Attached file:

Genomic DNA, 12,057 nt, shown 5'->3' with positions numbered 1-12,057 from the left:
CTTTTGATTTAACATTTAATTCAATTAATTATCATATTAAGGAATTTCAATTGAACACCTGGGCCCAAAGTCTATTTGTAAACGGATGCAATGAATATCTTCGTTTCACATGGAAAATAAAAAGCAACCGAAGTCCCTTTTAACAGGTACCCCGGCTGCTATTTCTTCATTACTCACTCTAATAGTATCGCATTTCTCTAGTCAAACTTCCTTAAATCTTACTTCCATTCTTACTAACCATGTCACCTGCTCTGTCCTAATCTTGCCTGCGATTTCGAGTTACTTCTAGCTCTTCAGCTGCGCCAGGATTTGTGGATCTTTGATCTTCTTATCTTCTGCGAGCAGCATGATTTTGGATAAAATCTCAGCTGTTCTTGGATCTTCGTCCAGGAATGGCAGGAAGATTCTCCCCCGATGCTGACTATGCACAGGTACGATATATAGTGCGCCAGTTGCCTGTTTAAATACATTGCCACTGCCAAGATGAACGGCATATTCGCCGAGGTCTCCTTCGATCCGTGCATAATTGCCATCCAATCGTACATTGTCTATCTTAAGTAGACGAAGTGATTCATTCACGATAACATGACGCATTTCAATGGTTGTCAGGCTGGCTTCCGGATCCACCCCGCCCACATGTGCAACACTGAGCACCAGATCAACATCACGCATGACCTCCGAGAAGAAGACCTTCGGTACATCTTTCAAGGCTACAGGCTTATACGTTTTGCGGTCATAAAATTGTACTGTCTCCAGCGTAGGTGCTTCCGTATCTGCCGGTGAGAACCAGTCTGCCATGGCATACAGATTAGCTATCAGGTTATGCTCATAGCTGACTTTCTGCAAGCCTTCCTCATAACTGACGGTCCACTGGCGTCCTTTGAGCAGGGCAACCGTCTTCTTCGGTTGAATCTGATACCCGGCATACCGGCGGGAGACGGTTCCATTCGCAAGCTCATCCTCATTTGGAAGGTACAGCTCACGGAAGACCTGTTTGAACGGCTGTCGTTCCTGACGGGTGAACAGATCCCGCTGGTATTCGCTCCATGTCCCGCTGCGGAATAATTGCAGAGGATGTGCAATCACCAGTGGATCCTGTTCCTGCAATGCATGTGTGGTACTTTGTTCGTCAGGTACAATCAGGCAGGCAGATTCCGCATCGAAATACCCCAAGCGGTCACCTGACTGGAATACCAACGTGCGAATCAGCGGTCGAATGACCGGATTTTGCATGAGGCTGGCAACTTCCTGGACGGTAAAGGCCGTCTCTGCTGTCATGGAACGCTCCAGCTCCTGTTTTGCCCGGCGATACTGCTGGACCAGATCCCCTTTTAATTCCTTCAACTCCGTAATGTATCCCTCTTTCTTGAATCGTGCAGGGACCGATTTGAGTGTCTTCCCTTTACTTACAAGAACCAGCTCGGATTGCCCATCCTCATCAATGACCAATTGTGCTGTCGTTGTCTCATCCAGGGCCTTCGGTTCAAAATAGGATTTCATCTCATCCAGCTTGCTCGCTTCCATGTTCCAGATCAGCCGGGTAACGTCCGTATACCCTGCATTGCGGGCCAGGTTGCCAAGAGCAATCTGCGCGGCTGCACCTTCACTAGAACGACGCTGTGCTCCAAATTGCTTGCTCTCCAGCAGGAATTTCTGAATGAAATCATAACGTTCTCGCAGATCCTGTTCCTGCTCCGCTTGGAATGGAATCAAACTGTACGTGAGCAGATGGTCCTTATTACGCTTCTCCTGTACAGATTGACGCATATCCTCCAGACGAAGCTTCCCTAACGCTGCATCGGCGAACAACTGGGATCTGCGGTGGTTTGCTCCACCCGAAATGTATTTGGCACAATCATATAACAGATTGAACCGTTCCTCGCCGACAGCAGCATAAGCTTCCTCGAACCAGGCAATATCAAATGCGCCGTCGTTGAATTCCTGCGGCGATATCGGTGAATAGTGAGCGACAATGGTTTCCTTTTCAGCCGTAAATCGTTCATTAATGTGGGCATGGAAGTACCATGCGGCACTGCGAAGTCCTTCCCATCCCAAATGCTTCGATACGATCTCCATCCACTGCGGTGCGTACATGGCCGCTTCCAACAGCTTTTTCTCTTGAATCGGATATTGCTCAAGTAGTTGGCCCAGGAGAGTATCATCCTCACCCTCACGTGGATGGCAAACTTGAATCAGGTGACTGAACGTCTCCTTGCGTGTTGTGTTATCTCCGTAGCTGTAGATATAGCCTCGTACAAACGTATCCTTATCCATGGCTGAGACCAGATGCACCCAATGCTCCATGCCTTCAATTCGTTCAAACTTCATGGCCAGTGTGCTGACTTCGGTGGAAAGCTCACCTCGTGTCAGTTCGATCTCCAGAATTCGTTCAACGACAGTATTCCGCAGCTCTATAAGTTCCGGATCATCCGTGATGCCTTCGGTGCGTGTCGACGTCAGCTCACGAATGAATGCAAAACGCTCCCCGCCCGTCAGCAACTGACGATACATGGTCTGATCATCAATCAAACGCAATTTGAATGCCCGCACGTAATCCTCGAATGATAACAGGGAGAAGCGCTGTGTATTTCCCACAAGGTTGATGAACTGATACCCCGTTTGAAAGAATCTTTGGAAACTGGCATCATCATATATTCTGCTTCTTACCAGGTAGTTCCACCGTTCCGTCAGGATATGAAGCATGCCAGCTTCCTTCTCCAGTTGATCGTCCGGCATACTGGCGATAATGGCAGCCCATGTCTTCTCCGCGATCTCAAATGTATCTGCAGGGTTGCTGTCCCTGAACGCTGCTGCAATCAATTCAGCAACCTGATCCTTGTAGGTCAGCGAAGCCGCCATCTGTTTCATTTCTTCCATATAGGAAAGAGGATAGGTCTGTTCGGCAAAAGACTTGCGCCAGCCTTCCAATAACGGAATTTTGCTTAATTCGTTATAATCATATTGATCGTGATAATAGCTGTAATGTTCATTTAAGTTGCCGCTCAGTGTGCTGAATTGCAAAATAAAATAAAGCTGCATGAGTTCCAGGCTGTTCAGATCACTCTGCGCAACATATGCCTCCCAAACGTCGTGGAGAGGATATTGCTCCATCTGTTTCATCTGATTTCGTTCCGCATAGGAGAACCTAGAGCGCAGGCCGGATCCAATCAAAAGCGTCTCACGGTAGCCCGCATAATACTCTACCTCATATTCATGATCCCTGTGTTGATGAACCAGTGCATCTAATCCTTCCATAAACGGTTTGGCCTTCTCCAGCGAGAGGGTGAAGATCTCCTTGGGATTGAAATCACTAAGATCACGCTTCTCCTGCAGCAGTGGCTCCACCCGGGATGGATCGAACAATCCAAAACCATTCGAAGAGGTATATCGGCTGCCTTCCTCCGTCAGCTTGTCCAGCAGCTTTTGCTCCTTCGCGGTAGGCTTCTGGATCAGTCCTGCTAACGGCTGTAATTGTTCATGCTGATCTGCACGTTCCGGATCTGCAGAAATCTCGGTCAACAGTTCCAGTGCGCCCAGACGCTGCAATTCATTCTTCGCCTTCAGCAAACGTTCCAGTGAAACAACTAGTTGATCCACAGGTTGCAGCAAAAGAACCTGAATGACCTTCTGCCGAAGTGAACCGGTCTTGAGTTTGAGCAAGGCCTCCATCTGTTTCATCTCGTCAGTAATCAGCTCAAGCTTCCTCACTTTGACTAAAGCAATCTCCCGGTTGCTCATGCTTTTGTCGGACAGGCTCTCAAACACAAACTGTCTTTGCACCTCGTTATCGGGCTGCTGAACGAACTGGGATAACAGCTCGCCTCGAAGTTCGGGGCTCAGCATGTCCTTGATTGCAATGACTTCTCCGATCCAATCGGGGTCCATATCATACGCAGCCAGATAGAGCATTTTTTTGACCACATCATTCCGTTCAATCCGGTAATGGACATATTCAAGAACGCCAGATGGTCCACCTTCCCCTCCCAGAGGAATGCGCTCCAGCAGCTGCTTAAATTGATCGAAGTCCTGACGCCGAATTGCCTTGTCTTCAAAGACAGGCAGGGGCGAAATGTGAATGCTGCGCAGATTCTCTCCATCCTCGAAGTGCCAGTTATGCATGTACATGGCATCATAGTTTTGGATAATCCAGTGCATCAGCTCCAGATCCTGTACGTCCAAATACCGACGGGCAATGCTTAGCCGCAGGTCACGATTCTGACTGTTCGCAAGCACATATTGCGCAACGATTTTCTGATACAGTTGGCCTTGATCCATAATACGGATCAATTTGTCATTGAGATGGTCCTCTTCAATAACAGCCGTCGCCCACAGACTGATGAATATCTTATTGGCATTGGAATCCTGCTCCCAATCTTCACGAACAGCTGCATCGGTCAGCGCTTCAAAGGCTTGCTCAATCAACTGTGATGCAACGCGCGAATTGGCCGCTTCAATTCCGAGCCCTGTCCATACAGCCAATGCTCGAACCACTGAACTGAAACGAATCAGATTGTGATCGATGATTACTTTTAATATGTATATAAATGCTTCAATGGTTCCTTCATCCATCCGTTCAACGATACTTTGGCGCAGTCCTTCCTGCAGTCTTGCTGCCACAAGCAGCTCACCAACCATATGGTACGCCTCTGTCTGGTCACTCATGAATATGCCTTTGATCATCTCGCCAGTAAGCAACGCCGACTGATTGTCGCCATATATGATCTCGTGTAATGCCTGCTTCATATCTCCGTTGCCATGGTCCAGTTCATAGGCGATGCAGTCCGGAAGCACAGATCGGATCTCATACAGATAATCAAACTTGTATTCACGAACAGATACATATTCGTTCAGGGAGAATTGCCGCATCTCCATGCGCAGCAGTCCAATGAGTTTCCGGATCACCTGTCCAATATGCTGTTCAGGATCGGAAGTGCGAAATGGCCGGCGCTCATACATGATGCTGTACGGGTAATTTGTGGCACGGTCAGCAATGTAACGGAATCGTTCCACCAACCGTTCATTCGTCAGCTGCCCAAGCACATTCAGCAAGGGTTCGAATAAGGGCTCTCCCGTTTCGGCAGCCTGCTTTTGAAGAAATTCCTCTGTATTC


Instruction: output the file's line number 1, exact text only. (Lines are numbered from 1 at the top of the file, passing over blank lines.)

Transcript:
Genomic DNA, 12,057 nt, shown 5'->3' with positions numbered 1-12,057 from the left: